Roadrunner Records - Slipknot's hard-hitting, aggressive metal anthems are getting…
- Posted on Jan 6th 2011 10:30AM by Matt Glazebrook
Steve Thorne, Redferns
According to Yan, in a blog for the Guardian, rustic living was something of a steep learning curve for the Brighton-based six-piece. "In winter things became rather cold," reported the singer-guitarist. "Having never looked after a country property before I neglected several duties such as pre-ordering oil in vast quantity months ahead of time. If nothing else it certainly toughened me up."
Despite the hardships, the 18-month experience was apparently a productive one for BSP. "When the house was busy several band members could be working simultaneously on different songs," explained Yan. "I was painting in the shed one day and decided to take a look about and see what the others were doing. Also outside, but in the pigshed, Neil was singing away. Around the other side Martin was recording while Abi was playing viola in the garden. Inside, Graham was preparing mixes in 'the room of doom' and Phil and Woody were goofing around in what sounded like a Blade Runner meets drum workshop scenario."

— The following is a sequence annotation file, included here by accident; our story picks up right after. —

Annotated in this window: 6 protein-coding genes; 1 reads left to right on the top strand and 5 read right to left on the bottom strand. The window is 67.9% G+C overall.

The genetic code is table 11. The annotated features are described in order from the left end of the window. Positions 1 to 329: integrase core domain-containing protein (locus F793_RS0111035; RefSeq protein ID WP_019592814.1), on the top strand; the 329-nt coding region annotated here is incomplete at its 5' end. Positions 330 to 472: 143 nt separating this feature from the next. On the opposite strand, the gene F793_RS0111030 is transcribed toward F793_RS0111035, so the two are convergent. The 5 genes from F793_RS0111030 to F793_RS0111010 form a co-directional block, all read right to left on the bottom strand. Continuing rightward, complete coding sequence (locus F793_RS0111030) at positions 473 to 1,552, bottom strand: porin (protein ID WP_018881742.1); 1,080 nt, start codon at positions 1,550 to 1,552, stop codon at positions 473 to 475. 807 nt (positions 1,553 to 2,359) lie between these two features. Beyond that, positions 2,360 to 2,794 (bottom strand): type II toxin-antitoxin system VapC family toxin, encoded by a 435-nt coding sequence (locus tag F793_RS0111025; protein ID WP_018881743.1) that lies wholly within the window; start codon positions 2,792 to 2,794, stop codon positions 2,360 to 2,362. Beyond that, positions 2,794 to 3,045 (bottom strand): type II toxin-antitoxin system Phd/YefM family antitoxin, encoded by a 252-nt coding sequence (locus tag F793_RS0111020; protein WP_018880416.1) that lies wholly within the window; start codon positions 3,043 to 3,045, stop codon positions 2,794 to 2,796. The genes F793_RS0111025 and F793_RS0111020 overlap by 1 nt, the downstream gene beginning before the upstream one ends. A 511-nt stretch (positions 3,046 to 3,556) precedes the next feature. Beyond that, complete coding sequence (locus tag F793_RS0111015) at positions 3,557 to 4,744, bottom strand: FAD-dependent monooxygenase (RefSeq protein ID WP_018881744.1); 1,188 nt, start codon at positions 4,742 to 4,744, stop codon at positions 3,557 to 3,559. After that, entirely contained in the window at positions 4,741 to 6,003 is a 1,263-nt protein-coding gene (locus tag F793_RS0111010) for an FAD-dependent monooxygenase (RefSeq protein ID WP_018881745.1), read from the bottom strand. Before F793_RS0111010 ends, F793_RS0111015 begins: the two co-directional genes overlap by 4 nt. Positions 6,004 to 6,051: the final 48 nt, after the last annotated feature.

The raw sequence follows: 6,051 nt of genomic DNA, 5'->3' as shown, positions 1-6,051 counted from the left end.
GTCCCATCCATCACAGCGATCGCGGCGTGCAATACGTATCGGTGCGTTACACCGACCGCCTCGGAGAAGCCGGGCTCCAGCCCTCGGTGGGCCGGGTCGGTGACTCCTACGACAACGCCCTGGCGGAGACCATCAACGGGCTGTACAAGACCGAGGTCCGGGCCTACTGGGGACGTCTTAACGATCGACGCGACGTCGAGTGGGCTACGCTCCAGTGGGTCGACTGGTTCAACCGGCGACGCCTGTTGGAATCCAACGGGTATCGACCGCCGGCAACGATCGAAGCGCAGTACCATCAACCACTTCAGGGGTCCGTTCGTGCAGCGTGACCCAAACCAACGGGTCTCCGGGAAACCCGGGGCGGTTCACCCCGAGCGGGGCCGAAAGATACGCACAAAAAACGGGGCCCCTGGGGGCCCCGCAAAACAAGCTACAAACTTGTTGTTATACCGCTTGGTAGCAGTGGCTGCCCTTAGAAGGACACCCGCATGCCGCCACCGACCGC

Upping sticks to a remote location to work on an album has a long tradition in popular music, often -- as in the Rolling Stones' infamous 'Exile on Main Street' sessions at Keith Richards' south of France mansion Nellcôte, or the Happy Mondays' disastrous attempt to record 'Yes Please!' in Barbados -- resulting in a surfeit of sex and drugs, and a distinct lack of rock and roll.
British Sea Power's backwoods sojourn also had its racy moments: "The house had a huge grassy lawn extending down to a copse of trees... over the summer this grew wild like a meadow," Yan wrote. "I enjoyed the safety of the long grass and took to European-style sunbathing."